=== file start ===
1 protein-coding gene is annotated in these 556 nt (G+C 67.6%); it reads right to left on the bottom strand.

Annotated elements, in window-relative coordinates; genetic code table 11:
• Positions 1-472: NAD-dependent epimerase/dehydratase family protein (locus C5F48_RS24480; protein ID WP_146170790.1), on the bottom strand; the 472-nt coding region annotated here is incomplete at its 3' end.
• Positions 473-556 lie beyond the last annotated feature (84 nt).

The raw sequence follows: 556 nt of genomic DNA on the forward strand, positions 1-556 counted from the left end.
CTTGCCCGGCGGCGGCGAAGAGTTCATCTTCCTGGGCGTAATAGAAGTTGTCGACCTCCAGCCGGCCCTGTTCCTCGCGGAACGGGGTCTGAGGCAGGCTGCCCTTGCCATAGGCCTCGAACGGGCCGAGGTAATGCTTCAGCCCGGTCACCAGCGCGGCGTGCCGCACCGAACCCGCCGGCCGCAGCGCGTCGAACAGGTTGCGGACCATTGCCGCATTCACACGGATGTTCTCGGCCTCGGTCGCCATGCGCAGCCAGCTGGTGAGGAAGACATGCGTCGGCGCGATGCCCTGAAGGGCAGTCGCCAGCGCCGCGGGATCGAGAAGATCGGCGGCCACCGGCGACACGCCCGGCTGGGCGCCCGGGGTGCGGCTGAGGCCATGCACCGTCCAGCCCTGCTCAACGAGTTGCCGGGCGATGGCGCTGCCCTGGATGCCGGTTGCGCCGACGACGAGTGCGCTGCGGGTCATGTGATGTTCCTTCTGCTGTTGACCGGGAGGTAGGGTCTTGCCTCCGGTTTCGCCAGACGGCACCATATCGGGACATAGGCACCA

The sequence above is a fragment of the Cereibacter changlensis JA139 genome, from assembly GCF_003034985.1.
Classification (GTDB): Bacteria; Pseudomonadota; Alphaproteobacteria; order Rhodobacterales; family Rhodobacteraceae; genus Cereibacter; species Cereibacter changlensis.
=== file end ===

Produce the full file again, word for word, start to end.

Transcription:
1 protein-coding gene is annotated in these 556 nt (G+C 67.6%); it reads right to left on the bottom strand.

Annotated elements, in window-relative coordinates; genetic code table 11:
• Positions 1-472: NAD-dependent epimerase/dehydratase family protein (locus C5F48_RS24480; protein ID WP_146170790.1), on the bottom strand; the 472-nt coding region annotated here is incomplete at its 3' end.
• Positions 473-556 lie beyond the last annotated feature (84 nt).

The raw sequence follows: 556 nt of genomic DNA on the forward strand, positions 1-556 counted from the left end.
CTTGCCCGGCGGCGGCGAAGAGTTCATCTTCCTGGGCGTAATAGAAGTTGTCGACCTCCAGCCGGCCCTGTTCCTCGCGGAACGGGGTCTGAGGCAGGCTGCCCTTGCCATAGGCCTCGAACGGGCCGAGGTAATGCTTCAGCCCGGTCACCAGCGCGGCGTGCCGCACCGAACCCGCCGGCCGCAGCGCGTCGAACAGGTTGCGGACCATTGCCGCATTCACACGGATGTTCTCGGCCTCGGTCGCCATGCGCAGCCAGCTGGTGAGGAAGACATGCGTCGGCGCGATGCCCTGAAGGGCAGTCGCCAGCGCCGCGGGATCGAGAAGATCGGCGGCCACCGGCGACACGCCCGGCTGGGCGCCCGGGGTGCGGCTGAGGCCATGCACCGTCCAGCCCTGCTCAACGAGTTGCCGGGCGATGGCGCTGCCCTGGATGCCGGTTGCGCCGACGACGAGTGCGCTGCGGGTCATGTGATGTTCCTTCTGCTGTTGACCGGGAGGTAGGGTCTTGCCTCCGGTTTCGCCAGACGGCACCATATCGGGACATAGGCACCA

The sequence above is a fragment of the Cereibacter changlensis JA139 genome, from assembly GCF_003034985.1.
Classification (GTDB): Bacteria; Pseudomonadota; Alphaproteobacteria; order Rhodobacterales; family Rhodobacteraceae; genus Cereibacter; species Cereibacter changlensis.